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Travelling anywhere, even just across the country, can put a serious dent in your bank account, which is especially frustrating if you live far away from home, or love to go and stay with friends outside uni.
However, if you travel by rail, there are plenty of ways students can save money on train travel: read on to find out how.
If you don’t have one of these already, get on it – this could be the smartest investment you make all year.
The 16-25 Railcard takes 1/3 off every train journey, on Anytime, Off-Peak and Advance tickets from any National Rail operator in the UK. It costs only £30 for a year, which you could make back in your first couple of trips, or £70 for three years.
It’s quick and easy to apply online, at a station ticket office or over the phone. Check out Student Money Saver’s Railcard deals page for up-to-date Railcard offers, plus a nifty loophole for when you’re over 25!
You can save a fortune on your train ticket by booking in advance (depending on the route).
National Rail has to set its timetable 12 weeks in advance, so if you can plan that far ahead, snap up your ticket for a hefty discount.
For example, a single ticket (with railcard discount) from Leeds to Birmingham costs £45.20 the day before travel. Twelve weeks on, however, the journey costs just £17.90. This doesn’t apply to all train journeys, but it’s definitely worth checking.
If your train journey has a change or two, it may be cheaper to split your ticket. This means buying a ticket for each leg of the trip, instead of just one that covers it all.
A journey from Llandudno to London could be cheaper if you bought a ticket from Llandudno to Crewe, then one to London – so long as you actually call in at these stops, it’s a perfectly legal way to save cash.
Use SplitTicketing to see if this could help you.
On National Rail Enquiries, you can enter the details of your journey and find the cheapest ticket available, a useful tool for money saving on the move.
It will also provide as much information as possible about your journey such as stops and platform numbers – useful if you’re new to travelling by train!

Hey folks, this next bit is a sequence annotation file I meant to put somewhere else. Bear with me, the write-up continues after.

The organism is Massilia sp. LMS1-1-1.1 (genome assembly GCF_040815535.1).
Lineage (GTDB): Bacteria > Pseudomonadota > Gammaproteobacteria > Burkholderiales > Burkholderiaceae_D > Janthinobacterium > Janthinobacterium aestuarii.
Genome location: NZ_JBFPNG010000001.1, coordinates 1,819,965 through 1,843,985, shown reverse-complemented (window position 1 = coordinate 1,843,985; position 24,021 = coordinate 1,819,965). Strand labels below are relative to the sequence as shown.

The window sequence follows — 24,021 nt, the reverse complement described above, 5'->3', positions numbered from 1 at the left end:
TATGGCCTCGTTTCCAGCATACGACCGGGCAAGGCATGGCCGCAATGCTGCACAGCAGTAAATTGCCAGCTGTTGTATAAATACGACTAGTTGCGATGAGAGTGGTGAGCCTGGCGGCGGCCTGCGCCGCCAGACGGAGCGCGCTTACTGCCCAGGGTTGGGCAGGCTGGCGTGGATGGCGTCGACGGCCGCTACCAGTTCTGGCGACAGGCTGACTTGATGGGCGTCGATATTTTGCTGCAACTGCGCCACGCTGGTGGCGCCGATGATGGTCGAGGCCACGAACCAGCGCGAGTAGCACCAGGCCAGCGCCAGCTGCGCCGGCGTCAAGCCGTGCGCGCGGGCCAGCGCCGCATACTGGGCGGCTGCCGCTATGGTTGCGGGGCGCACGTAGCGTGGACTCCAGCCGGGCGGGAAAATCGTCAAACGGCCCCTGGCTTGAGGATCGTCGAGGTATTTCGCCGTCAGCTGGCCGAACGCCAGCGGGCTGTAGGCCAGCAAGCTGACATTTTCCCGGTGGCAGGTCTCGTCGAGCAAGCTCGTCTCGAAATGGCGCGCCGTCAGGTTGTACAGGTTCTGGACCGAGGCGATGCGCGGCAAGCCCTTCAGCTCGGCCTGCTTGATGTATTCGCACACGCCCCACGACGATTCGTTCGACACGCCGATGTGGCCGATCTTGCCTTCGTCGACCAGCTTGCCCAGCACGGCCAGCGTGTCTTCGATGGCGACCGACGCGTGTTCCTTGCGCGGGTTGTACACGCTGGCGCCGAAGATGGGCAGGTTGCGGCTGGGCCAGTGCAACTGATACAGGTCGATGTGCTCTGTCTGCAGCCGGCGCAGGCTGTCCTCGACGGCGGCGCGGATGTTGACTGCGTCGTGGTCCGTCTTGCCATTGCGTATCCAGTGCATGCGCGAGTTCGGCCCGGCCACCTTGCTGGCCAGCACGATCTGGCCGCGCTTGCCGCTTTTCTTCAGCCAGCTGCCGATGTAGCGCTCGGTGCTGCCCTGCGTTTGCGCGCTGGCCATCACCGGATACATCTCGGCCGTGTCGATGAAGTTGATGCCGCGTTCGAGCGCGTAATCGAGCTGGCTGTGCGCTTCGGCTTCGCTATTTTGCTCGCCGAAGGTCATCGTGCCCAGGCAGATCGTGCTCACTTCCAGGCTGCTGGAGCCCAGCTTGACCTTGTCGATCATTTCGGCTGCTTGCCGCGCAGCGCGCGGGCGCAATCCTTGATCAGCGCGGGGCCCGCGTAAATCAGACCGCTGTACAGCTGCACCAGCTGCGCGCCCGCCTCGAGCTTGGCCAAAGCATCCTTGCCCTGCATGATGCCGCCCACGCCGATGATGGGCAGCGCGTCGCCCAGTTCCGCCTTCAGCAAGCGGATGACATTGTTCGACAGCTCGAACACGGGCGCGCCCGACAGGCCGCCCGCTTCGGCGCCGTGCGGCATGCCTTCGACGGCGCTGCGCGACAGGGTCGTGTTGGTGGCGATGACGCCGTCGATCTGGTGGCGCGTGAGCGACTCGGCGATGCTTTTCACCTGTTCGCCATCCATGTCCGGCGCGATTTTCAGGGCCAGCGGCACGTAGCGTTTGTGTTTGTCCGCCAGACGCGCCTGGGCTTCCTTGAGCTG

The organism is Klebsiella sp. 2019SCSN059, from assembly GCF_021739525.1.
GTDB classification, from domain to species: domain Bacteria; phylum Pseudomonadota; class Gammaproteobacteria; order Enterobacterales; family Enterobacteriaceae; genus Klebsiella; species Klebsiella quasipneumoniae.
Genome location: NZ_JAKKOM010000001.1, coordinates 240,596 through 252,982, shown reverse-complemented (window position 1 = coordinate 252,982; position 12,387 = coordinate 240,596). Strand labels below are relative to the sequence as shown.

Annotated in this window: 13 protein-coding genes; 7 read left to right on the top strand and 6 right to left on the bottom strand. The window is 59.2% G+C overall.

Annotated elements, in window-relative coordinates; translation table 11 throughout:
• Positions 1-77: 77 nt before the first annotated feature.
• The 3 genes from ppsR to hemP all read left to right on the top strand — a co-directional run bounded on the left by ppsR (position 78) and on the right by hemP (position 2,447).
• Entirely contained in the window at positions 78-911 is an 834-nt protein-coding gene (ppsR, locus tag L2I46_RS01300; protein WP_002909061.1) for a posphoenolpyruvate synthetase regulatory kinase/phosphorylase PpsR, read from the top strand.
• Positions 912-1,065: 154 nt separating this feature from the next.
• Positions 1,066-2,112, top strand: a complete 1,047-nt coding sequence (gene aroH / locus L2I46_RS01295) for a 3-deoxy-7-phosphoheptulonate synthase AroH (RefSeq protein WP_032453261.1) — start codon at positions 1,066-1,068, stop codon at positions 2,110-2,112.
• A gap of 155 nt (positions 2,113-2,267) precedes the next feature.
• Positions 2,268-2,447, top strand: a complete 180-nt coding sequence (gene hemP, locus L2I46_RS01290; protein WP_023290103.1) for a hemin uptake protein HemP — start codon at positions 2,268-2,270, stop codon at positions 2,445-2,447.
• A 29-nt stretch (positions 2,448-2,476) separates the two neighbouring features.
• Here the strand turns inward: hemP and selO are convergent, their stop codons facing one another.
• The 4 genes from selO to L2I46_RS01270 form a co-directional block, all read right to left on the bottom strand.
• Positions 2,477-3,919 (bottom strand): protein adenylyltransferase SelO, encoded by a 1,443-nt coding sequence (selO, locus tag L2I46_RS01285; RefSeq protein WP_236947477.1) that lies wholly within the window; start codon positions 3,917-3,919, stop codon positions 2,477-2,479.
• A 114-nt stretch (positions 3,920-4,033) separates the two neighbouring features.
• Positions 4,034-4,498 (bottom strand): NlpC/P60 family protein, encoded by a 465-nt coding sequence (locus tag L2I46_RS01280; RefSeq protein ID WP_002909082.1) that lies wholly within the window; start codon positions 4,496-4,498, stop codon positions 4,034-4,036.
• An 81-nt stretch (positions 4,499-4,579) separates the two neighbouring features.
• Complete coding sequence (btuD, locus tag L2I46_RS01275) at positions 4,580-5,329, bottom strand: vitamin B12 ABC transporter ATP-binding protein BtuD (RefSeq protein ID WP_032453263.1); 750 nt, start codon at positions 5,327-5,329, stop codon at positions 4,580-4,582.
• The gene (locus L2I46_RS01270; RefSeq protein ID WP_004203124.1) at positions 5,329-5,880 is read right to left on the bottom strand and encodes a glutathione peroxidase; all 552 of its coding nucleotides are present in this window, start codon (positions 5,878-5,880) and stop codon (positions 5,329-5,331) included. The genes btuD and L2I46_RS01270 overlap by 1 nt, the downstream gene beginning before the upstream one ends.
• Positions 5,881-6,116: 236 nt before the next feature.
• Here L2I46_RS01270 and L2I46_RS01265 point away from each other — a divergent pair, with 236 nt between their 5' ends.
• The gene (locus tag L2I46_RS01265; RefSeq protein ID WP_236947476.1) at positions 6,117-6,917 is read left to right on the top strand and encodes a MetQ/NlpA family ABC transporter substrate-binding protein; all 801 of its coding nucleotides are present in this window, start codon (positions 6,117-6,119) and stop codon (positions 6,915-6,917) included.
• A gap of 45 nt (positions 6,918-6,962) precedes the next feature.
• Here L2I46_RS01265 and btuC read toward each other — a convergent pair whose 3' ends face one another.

When you’re trying to get from A to B, there’s not much worse than being barged and hassled by the crowds, or not making it onto a full train.
Making your trip during rush hour or commuter times carries these risks, but on top of all that, your ticket could be much more expensive!
If you can, wait to travel until after 9am, when fare prices will drop.
Don’t assume that, like most bus tickets, it’s cheaper to book a return rather than two singles.
Train ticket pricing is weird and wonderfully complicated, which means that two single tickets could actually work out cheaper – especially if you know what time you’re coming back.
This works with both advance fares and on-the-day tickets.
The automated ticket machines on many train station platforms are useful and convenient for picking up pre-booked tickets, but using them to buy on the day could lose you money.
Often they don’t provide options to select discounted fares such as family tickets, making a group journey more expensive.
Ensure you get the best deal by booking online, calling into the ticket office, or calling up before you travel.
Trains can be unreliable at the best and worst of times, and if your day is ruined by a delayed or cancelled train, you could brighten it up a bit by claiming a refund or compensation.
According to National Rail’s website, if your train is delayed or cancelled and you choose not to travel, you’re entitled to a full refund.
If you battle on, you could claim 50% of your ticket price back – if you arrive an hour or more late to your destination.